Yes, it is I, Stud L. Monkey yet again taking over J. Morgan’s Giggles from the Darkside. This time the geekoid asked me to interview him about character development, or some such foolishness. If you ask me, if a guy asks a figment of his Id to talk to him, he has bigger issues than being an author. Like being stone cold nutters with a capital Nutty Buddy in his belfry, because not even bats would roost in his bell tower. But, hey, it’s a paycheck, and since I’m something of a character myself, I thought it’d be fun to screw with him.
Stud: All comfy there, Jmo? Stop fiddling with the buckles. It’s supposed to be that tight. If you keep messing with it, the tie in back will come loose.
Jmo: When I asked you to interview me, I didn’t mean put me in a straight jacket while I was taking a nap.
Stud: I ain’t Oprah! If you wanted a nice comfy chair with a key to some eco-friendly car under the seat, you shoulda asked somebody else. Now, shut you yap, and let me make with the David Letterman. So, have you always been crazy, or is this a midlife crisis thing?
Jmo: That wasn’t on the list I gave you! And, I’m not crazy.
Stud: You’re basically talking to yourself, and you say you’re not crazy. You’re the freaking poster-child for it! Okay, I’ll ask you something that won’t make you turn all red in the face. So, Mr. Jmo, how do you go about developing your characters?
Jmo: I start with a basic idea. A rough sketch of who I believe my character is. Usually, I start with my heroine. She is the one telling the story most of the time. I’ve said this before but I usually base them on a friend. That might sound like life plagiarism, but to me the people I know are just too interesting not to use. The hero comes next. He plays straight man to my heroine. Not all the time, but most of the time that’s the case. I pull in from a lot of sources to create just the perfect foil for her. The only book I can think of where my hero came first was Love Free Stake Hard, and well Mis-Staked, of course. Both those books have something in common. The heroes were based partly on me.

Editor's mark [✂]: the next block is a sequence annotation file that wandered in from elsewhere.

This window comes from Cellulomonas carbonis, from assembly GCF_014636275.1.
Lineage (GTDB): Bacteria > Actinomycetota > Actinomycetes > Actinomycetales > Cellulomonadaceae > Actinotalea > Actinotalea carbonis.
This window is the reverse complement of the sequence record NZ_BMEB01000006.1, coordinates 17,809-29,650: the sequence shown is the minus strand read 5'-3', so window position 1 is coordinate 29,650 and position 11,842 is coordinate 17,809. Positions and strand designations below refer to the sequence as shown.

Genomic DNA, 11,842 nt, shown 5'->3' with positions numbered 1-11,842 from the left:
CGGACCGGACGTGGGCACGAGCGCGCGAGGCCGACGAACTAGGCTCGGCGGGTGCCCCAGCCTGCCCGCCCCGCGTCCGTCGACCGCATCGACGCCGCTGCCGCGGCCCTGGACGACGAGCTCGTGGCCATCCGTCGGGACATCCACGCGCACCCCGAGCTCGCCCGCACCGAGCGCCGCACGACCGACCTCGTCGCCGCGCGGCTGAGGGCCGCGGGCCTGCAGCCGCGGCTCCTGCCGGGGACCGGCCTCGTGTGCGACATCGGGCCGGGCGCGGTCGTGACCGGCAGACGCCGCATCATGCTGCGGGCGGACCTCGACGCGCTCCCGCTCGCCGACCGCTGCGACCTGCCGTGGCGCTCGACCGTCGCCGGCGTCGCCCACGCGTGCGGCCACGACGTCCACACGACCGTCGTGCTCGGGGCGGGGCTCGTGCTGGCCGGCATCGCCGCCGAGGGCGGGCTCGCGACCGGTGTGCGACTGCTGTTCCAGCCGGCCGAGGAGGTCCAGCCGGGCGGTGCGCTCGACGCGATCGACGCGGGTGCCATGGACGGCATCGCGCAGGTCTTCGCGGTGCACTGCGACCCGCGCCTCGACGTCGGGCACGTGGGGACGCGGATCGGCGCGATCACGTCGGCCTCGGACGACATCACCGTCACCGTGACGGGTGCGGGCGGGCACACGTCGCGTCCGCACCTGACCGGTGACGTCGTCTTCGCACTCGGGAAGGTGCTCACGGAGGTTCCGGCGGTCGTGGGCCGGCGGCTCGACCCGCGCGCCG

Stud: Ha! So you admit that your heroes are all you! I knew it!
Jmo: When you get right down to it, all my characters are me. As a writer it would be impossible to create a character without bring part of who I am into them. My experiences, moral compass and geeky disposition oozes into every fiber of each character that pops out of my head. So, I guess you could say, my personality disorder finds an outlet other than just being the voices in my head. That isn’t to say that every character is the same. Each character is uniquely themselves. I just channel a different aspect of who I am, coupled with whoever I base the character on. That would make them the love child of me and my muse. That sounded so much better in my head.
Stud: Ew! That’s where it should have stayed too. If I were one of your muses, I’d sue for child support and mental anguish. Let’s move on before you say something to make me upchuck. You said you start with a rough sketch of a character. What brings definition to them?